Diagnosis of Autoimmune Hepatitis
How do doctors diagnose autoimmune hepatitis?
Doctors diagnose autoimmune hepatitis based on your medical history, a physical exam, and tests.
Your doctor will ask about your symptoms and other factors that could be damaging your liver. For example, your doctor may ask about any medicines and herbal or botanical products you take and how much alcohol you drink. Your doctor will ask you about other autoimmune diseases that you might have, such as inflammatory bowel disease or thyroid conditions.
During a physical exam, your doctor will check for signs of liver damage such as
- yellowish color of the whites of the eyes
- changes in the skin
- enlargement of the liver or spleen
- tenderness or swelling in the abdomen
- swelling in the lower legs, feet, or ankles, called edema
What tests do doctors use to diagnose autoimmune hepatitis?
Your doctor may order blood tests, imaging tests, and a liver biopsy to diagnose autoimmune hepatitis.
Your doctor may order one or more blood tests to help diagnose autoimmune hepatitis. A health care professional will take a blood sample from you and send the sample to a lab. Your doctor will use blood tests to look for evidence of autoimmune hepatitis.
Blood tests include tests that check levels of the liver enzymes alanine transaminase (ALT) and aspartate transaminase (AST) and check for autoantibodies such as antinuclear antibody (ANA) and anti-smooth muscle antibody (SMA). ALT and AST are particularly important because these liver enzymes are highly elevated in people with autoimmune hepatitis. Doctors check ALT and AST levels to follow the progress of the disease and the response to treatment.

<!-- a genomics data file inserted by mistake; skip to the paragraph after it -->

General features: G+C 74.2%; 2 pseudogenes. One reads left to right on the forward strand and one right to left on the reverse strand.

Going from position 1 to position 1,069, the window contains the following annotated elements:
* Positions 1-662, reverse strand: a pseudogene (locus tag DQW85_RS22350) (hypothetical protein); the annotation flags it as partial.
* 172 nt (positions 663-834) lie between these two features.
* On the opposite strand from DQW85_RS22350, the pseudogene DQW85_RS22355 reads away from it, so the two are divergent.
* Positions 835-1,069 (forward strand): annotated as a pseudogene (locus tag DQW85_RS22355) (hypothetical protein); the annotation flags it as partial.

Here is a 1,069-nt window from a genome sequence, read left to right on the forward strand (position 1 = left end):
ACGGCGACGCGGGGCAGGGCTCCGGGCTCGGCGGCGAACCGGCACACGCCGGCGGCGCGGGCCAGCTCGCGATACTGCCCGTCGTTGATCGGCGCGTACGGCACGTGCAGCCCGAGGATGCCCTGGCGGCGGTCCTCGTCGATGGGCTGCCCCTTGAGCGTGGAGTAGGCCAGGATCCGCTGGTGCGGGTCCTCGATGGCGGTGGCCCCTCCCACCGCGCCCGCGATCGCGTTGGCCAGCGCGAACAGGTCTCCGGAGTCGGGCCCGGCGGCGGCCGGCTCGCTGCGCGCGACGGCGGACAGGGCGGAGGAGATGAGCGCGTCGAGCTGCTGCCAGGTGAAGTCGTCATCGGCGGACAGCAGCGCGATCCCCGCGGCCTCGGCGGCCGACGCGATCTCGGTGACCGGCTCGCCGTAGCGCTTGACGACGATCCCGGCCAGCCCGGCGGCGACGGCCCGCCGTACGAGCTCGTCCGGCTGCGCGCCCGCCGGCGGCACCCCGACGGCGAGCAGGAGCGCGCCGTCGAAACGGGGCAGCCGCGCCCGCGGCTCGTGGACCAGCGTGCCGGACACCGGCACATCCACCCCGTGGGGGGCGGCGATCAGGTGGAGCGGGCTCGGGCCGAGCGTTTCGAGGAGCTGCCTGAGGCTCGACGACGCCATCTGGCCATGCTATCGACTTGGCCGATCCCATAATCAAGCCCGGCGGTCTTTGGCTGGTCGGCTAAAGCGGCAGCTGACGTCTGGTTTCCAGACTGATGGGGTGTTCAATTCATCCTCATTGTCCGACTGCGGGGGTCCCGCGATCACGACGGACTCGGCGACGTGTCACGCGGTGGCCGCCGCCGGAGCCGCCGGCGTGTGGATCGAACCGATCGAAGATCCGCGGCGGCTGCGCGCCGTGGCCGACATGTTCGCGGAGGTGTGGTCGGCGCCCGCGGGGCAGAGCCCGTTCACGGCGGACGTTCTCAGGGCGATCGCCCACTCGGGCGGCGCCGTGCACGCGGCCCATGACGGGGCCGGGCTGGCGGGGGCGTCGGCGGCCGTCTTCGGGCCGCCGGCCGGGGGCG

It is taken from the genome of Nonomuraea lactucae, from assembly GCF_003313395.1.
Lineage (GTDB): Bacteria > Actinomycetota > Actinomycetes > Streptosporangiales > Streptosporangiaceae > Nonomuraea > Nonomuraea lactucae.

Doctors will order additional blood tests to look for other liver diseases that have symptoms similar to autoimmune hepatitis, such as viral hepatitis, primary biliary cholangitis, primary sclerosing cholangitis, nonalcoholic steatohepatitis (NASH), or Wilson disease.
Your doctor may order imaging tests of your abdomen and liver. The most commonly used test is ultrasound. Ultrasound uses a device called a transducer, which bounces safe, painless sound waves off organs to create images of their structure. An ultrasound can show whether the liver is enlarged, has an abnormal shape or texture, or has blocked bile ducts.
Doctors sometimes order a computed tomography (CT) scan, which uses a combination of x-rays and computer technology to create images. A CT scan can show the size and shape of the liver and spleen and whether there is evidence of cirrhosis. Doctors may also order magnetic resonance imaging (MRI), which uses radio waves and magnets to produce detailed images of organs and soft tissues without using x-rays. MRI can show the shape and size of the liver and detect evidence of cirrhosis.
During a liver biopsy, a doctor will take a piece of tissue from your liver. A pathologist will examine the tissue under a microscope to look for the amount of injury and features of specific liver diseases. A doctor can use a liver biopsy to look for the features of autoimmune hepatitis and to check the amount of scarring to find out if you have cirrhosis.
This content is provided as a service of the National Institute of Diabetes and Digestive and Kidney Diseases (NIDDK), part of the National Institutes of Health. The NIDDK translates and disseminates research findings through its clearinghouses and education programs to increase knowledge and understanding about health and disease among patients, health professionals, and the public. Content produced by the NIDDK is carefully reviewed by NIDDK scientists and other experts.